As the premiere Black painter of the late 20th century, Jean-Michel Basquiat came to prominence in the art world during the early 1980s. A Brooklyn native whose mama used to take him to museums when he was a kid, Basquiat pushed to the forefront of the art world at a time when most well known Black artists were either old men like Romare Bearden or Jacob Lawrence, or hotshot bad boys spray-painting masterpieces on the side of subway cars.

Basquiat, along with high school buddy Al Diaz, had once tagged the crumbling walls on the Lower East Side with the tag SAMO©, leaving avant-garde messages that had more in common with cut-up poetry than actual graffiti. But when he finally made his move from the cracked pavement streets to a small art studio blaring Miles Davis and Ravel for inspiration, Basquiat’s rise from street urchin to the crowned king of chic was quick.

But no matter how much he partied, Basquiat still managed to be prolific. Influenced by everything from comic books to Picasso to the brutal world around him, Basquiat’s stunning style was dubbed neo-expressionist. Established art critics were divided on what to make of this dreadlocked interloper rapidly changing their scene with his “rock star” status and the gall to make a king’s crown his logo. While respected art decrier Robert Hughes once dismissed Basquiat as “the Eddie Murphy of the art world,” The Nation art critic Arthur Danto wrote, “…the way he puts paint on canvas was a gift.”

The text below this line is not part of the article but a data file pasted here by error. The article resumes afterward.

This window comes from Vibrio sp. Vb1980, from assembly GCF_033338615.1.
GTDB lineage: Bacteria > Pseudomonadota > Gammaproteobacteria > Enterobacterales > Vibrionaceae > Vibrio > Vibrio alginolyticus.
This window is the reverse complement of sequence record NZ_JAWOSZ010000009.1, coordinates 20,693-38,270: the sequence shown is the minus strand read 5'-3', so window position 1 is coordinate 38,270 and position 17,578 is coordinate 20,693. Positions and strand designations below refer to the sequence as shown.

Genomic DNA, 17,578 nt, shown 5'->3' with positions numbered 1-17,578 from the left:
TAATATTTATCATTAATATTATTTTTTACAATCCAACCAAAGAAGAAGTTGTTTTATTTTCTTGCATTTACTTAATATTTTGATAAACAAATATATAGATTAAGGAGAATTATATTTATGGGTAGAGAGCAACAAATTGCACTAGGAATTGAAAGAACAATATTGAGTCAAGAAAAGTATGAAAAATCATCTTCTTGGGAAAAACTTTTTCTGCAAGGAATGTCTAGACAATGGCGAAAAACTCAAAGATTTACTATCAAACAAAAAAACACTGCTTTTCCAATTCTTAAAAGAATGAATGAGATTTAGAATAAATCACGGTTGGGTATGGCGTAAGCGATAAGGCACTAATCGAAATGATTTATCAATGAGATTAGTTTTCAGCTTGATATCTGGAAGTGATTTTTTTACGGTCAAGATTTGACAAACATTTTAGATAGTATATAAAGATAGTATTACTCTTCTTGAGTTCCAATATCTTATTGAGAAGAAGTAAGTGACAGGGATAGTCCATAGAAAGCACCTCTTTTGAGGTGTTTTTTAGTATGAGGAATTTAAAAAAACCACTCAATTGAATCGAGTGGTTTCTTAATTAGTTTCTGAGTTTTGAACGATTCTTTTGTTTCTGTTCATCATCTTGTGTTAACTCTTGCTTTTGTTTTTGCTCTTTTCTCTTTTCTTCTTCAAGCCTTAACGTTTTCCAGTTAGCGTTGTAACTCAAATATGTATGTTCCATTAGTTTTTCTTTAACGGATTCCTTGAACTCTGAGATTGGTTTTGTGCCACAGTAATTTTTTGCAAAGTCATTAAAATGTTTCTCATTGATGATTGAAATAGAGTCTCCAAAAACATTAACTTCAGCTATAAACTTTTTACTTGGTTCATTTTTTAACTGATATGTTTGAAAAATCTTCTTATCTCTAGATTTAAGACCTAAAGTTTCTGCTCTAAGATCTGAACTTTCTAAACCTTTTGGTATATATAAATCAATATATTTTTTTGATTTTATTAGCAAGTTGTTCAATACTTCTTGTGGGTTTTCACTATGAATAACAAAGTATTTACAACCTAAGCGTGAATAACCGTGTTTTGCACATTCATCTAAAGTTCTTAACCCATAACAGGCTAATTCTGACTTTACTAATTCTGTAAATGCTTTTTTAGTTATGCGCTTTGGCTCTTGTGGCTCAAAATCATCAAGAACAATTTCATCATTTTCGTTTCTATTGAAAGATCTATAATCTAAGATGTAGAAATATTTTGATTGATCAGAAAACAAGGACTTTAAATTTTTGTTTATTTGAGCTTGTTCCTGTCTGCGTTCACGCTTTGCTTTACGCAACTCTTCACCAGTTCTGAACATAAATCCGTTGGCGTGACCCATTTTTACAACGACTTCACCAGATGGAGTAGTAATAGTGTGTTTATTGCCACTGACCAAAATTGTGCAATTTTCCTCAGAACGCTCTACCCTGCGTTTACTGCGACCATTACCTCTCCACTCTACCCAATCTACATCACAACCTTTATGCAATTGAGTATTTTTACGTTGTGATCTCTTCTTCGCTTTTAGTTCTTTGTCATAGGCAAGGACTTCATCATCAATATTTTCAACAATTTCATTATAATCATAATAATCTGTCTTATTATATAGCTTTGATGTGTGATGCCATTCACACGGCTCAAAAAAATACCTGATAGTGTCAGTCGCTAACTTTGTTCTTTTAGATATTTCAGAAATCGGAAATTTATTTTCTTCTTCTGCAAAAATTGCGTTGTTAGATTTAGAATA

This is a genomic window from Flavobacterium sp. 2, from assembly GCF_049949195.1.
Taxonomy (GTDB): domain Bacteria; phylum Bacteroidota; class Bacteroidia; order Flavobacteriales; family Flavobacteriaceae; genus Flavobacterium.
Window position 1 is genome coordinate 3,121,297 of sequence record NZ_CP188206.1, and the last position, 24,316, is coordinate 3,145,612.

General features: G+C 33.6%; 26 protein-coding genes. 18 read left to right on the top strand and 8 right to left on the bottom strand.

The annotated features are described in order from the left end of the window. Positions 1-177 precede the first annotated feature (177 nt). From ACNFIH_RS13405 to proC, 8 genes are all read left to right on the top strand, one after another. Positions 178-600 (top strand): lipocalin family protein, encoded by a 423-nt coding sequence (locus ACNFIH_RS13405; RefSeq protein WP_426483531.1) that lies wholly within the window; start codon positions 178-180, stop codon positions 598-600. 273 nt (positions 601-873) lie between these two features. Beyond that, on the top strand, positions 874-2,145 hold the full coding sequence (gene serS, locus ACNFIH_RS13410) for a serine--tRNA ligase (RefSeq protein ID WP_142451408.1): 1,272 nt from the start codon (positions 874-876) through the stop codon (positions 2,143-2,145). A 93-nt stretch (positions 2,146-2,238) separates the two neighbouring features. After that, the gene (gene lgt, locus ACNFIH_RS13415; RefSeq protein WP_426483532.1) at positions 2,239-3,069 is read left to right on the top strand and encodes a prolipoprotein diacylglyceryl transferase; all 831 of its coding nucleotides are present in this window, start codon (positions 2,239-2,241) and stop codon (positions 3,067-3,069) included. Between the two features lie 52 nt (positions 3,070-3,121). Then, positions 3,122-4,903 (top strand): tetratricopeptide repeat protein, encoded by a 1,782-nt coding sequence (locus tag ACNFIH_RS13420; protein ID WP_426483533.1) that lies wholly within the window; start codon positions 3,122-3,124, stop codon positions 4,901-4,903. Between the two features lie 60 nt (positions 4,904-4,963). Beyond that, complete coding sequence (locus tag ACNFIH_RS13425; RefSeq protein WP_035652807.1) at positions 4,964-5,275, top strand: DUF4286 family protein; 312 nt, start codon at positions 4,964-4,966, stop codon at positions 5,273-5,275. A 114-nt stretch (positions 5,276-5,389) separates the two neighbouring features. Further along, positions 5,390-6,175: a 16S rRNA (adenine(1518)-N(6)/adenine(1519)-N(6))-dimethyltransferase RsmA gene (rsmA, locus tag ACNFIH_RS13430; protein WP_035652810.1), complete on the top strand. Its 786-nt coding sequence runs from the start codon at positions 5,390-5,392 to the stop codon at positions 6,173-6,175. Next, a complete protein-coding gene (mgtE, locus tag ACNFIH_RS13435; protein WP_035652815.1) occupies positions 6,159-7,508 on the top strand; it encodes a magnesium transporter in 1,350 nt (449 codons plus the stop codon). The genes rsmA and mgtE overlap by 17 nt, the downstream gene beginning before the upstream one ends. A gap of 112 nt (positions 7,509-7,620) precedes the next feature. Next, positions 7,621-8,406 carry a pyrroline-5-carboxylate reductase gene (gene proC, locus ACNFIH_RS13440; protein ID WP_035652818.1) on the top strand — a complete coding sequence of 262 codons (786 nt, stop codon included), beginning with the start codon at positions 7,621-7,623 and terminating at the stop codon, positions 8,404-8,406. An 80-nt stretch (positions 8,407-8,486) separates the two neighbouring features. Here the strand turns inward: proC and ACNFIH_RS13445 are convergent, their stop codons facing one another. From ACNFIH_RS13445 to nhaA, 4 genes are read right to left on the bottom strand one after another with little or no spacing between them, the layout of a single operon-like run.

Staring at Basquiat’s oversized masterworks at various shows over the years—including the powerful Charles the First (a painting currently owned by Jay Z) and the always-timely Irony of a Negro Policeman—I could feel the purity and pathos surging through each image. Basquiat put his soul into each brushstroke.

Like his bebopping hero Charlie Parker, Jean-Michel Basquiat was a genius as well as a notorious junkie who eventually fall harder than the Tower of Babel. On August 12, 1988, he nodded into an eternal sleep and became history. Twenty-five years later, Basquiat’s work is very much alive and the crown is still rockin’. —Michael A. Gonzales